With the footprint of the average bathroom on the decrease, RAK Ceramics is on a mission to ensure that even the smallest of spaces can be big on style. We talk to renowned Italian designer Giuseppe Maurizio Scutellà about the launch of the brand's latest collection, RAK-Petit.
Tell us a bit about yourself and your design history
I have always had a strong propensity for art and creativity in general, since I was very young when I used to love drawing comics. But my studies took me in a different direction as I sought stability, and for 30 years I worked in Research and Development by day, using my evenings to work on my art and develop design proposals. In 2008 I sent an email with a proposal for a lamp to Artemide, an Italian lamp manufacturer, and it went on to become a best-selling product, winning several design awards including Good Design 2008, Red Dot Award 2009 and IF Design Award 2010. So began my second career path and since 2012 I have worked entirely on product design.
How did your love of design begin and how did that result in designing sanitaryware?
I have always loved design, because it perfectly combines my technical experience with my creative soul. I have never formally studied art, instead always refining my creativity by studying art in all its expressions by myself. At the same time, I have a technical background that allows me to tackle any theme with a technical approach. Good design must not only be exciting, it must be logical, useful and sustainable. With sanitaryware design, for example, I first had to understand the technical context of ceramics, before working on the details of such an all-encompassing product.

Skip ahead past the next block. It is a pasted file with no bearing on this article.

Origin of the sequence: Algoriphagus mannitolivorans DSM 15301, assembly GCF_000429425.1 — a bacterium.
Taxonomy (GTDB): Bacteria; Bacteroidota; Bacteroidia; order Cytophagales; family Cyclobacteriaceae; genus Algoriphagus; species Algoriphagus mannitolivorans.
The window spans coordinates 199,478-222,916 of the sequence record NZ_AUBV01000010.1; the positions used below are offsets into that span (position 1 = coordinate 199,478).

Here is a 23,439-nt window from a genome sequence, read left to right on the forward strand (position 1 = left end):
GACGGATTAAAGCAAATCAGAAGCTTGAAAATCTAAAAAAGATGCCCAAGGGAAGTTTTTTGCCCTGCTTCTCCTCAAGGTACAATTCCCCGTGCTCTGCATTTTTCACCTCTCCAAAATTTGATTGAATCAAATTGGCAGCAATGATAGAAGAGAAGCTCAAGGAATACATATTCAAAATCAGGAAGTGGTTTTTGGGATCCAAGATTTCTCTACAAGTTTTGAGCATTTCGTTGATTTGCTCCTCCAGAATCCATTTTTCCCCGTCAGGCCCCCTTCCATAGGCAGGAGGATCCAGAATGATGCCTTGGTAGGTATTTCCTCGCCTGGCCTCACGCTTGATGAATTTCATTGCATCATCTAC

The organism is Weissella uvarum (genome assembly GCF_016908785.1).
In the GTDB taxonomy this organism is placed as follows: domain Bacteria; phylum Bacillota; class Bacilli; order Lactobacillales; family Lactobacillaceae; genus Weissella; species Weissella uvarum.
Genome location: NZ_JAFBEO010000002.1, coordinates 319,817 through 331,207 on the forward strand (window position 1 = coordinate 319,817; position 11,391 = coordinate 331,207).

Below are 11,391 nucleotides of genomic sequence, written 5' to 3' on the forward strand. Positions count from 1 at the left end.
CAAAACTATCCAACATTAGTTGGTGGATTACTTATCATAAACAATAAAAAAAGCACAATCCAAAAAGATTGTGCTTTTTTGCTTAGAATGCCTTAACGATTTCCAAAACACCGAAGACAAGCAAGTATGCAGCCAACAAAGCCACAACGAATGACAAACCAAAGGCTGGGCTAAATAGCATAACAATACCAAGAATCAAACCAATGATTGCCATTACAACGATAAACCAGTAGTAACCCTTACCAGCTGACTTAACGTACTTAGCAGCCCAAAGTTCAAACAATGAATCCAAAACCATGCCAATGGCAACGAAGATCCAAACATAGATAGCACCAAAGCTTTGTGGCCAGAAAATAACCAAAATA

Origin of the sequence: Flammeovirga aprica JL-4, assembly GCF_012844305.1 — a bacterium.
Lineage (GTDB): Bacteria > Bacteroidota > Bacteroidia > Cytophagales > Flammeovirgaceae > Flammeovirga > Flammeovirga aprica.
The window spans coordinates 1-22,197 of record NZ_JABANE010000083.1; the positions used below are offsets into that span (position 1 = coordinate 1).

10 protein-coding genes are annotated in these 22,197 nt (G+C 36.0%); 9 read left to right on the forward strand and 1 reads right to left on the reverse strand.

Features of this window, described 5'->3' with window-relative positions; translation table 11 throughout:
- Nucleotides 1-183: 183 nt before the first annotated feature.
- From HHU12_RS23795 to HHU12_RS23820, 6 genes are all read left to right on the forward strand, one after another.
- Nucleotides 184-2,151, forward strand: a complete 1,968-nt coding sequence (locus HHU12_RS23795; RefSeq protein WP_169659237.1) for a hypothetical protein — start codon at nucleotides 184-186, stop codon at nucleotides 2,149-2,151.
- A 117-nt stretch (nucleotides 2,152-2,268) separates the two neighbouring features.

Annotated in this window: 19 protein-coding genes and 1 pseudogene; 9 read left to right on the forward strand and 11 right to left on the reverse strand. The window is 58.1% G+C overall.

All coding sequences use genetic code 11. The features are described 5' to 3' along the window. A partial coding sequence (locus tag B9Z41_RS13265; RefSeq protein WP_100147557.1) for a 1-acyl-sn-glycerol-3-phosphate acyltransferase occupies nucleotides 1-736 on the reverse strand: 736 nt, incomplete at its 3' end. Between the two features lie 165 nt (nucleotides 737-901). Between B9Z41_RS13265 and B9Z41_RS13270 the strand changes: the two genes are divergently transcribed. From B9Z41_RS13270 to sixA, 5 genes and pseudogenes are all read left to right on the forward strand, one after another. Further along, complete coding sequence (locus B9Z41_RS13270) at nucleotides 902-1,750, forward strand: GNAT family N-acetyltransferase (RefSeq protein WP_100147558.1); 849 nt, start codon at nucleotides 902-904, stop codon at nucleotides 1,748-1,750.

Your first collaboration with RAK Ceramics was RAK-Cloud. How does RAK-Petit differ?
They are two different concepts. RAK-Cloud plays a lot on volumes, on deliberately sculptural shapes, and soft lines, while with RAK-Petit, on the other hand, the goal was to create a collection that is always very elegant and specifically designed for smaller environments. Where with RAK-Cloud soft and curvilinear shapes are the distinctive stylistic code of the collection, with RAK-Petit these give way to more geometric and rational volumes, which are more suitable to smaller spaces, but which always had a feeling of preciousness. I really paid a lot of attention to creating sophisticated details, carefully studying volume and proportions. RAK-Petit is a collection of small washbasins, addressing the theme of small spaces. With minimal shapes and small dimensions, RAK-Petit is perfect for compact spaces.
This is a collection that is perfect for making small bathrooms luxurious – what are some of the common challenges when designing for such spaces?
It was necessary to carefully study volume and functionality, remembering that this is a collection where cost-effectiveness also needs to be considered. Through a careful study of solutions that were not expensive, we played a lot on details and proportions to arrive at a sophisticated solution for small bathrooms.
What do you most enjoy about designing for the bathroom?
The opportunity to create a space that is perhaps the most intimate and personal one in the home, working with shapes and volumes that are enveloping and reassuring, just as they should be in the bathroom.
Do you think in the future we will see more freestanding pieces like these, perhaps even in offices and hotel lobbies, as part of a new approach towards hand washing and hygiene in our post-pandemic world?
There is already a widespread trend, which follows what has already been happening for a while in other design sectors. Many unique pieces that can be combined freely, that live in harmony with each other but that are not necessarily all the same in style. We live in a world where we are a wonderful melting pot of cultures and stories, and we should let this happen in our homes too.